Sobolev Spaces

Let \Omega\subseteq\mathbb{R}^n and W^{k,p}(\Omega) be the collection of functions f:\Omega\to\mathbb{R} (or \mathbb{C} if preferred) such that

\displaystyle\|f\|_{k,p}=\left(\sum_{|\alpha|\leq k}\left\|D^\alpha f\right\|_p^p\right)^{1/p}<\infty.

It turns out W^{k,p}(\Omega) are Banach spaces (see [2] for proof), called Sobolev spaces, under the above norm.  In particular W^{0,p}(\Omega)=L^p(\Omega).  The spaces H^k(\Omega)=W^{k,2}(\Omega) are Hilbert with inner product

\displaystyle\langle f,g\rangle_{H^k}=\sum_{|\alpha|\leq k}\int_\Omega\overline{D^\alpha f}D^\alpha g\,dx

We can also define the local Sobolev spaces W_{loc}^{k,p}(\Omega) as the subset of L_{loc}^p(\Omega) such that D^\alpha f\in L_{loc}^p(\Omega) for |\alpha|\leq k.  We have

W_{loc}^{r,s}(\Omega)\subseteq W_{loc}^{k,p}(\Omega)\subseteq L_{loc}^p(\Omega),

W^{r,s}(\Omega)\subseteq W^{k,p}(\Omega)\subseteq W^{0,p}(\Omega)=L^p(\Omega)\subseteq L_{loc}^p(\Omega),

and W^{r,s}(\Omega)\subseteq W_{loc}^{r,s}(\Omega)  where (k,p)\leq (r,s) under dictionary ordering on \mathbb{N}^2 provided \Omega has a finite Lebesgue measure.  Thus in particular

W^{r,s}(\Omega)\subseteq W_{loc}^{r,s}(\Omega)\cap W^{k,p}(\Omega).

C_c^\infty(\Omega) is a C^\infty(\Omega)-module by a simple boundedness argument following from:  if f\in C^\infty(\Omega) and \phi\in C_c^\infty(\Omega), then \sup f is finite in \mbox{supp~}\phi.  Thus f\phi\in C_c^\infty(\Omega).  Correspondingly this gives us C^\infty(\Omega) action on D(\Omega)^* (which denotes the distributions on \Omega for us, although the action works on the dual space as well) defined by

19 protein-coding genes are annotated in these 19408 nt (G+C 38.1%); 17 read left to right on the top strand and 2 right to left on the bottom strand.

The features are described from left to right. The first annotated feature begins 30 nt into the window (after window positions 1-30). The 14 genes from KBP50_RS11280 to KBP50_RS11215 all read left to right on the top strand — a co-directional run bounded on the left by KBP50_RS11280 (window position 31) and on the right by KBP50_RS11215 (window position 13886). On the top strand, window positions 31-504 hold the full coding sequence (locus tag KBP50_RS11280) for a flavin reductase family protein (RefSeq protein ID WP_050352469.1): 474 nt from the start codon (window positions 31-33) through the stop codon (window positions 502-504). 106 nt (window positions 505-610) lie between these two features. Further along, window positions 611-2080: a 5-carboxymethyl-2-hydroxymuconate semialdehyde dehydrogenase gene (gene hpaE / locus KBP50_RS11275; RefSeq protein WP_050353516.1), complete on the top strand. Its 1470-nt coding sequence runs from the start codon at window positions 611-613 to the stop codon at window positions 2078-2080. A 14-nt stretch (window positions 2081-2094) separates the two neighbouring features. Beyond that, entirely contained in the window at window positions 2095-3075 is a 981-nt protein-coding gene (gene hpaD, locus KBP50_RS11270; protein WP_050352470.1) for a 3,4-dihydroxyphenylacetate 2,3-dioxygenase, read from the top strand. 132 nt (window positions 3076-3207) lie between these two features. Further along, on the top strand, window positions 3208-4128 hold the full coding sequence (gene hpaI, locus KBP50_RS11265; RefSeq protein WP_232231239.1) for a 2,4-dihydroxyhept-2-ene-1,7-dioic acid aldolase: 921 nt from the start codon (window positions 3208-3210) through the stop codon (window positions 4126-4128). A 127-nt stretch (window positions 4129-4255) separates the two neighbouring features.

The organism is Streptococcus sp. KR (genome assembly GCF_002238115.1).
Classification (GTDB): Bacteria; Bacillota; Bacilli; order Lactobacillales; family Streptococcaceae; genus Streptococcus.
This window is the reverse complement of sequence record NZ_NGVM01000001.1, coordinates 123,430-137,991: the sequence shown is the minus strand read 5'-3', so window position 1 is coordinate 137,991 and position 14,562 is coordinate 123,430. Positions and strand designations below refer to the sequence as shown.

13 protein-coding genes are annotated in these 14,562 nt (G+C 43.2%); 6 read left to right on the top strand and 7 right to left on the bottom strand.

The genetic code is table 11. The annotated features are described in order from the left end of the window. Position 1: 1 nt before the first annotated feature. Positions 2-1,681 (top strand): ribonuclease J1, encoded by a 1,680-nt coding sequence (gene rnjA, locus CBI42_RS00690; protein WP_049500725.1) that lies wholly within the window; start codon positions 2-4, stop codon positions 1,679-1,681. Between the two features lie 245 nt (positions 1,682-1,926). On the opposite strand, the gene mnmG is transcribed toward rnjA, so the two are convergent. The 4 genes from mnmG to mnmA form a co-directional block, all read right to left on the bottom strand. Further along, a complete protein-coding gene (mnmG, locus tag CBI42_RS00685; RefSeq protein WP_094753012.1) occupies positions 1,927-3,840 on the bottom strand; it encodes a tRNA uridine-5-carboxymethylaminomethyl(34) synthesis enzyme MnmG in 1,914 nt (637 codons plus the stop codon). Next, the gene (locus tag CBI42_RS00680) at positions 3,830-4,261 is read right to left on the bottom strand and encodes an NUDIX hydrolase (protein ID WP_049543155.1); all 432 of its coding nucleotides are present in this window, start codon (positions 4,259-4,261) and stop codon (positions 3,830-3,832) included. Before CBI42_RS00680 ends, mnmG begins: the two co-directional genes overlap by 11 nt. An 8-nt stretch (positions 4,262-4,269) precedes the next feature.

(fT)(\phi):=T(f\phi).

Theorem 1.  Let \Omega be bounded in \mathbb{R}^n and f\in W^{k,p}(\Omega).  Then there exists a sequence of functions f_m\in C^\infty(\Omega)\cap W^{k,p}(\Omega) such that

\|f-f_m\|_{k,p}\to 0.

We can also define W^{k,\infty}(\Omega) (and similarly W_{loc}^{k,\infty}(\Omega)) as the set of functions f:\Omega\to\mathbb{R} such that the following norm is finite

\displaystyle\|f\|_{k,\infty}=\sum_{|\alpha|\leq k}\mbox{ess}\,\sup|D^\alpha f|.

Thus W^{0,\infty}(\Omega)=L^\infty(\Omega).

I’m wondering if we could consider attempting to define W^{\infty,p}(\Omega) (and similarly W^{\infty,\infty}(\Omega)) as the collection of functions f:\Omega\to\mathbb{R} such that

\displaystyle\|f\|_{\infty,p}=\left(\sum_{\alpha\in\mathbb{N}^n}\|D^\alpha f\|_p^p\right)^{1/p}

is finite.  This would require all derivatives to eventually get to 0 in such a way that the sum converges.  It would thus include polynomials if \Omega is bounded and hence be nonempty.  In particular it would obey W^{\infty,p}(\Omega)\subseteq W^{k,p}(\Omega) for all k.  And W^{\infty,\infty}(\Omega)\subseteq W^{k,p}(\Omega) for all k,p.

[1]  Lieb, Elliot and Michael Loss.  Analysis.  2nd Edition.  Graduate Studies in Mathematics.  Vol. 14.  American Mathematical Society.  2001.

[2]  Evans, Lawrence.  Partial Differential Equations.  Graduate Studies in Mathematics.  Vol. 19.  American Mathematical Society.  1998.

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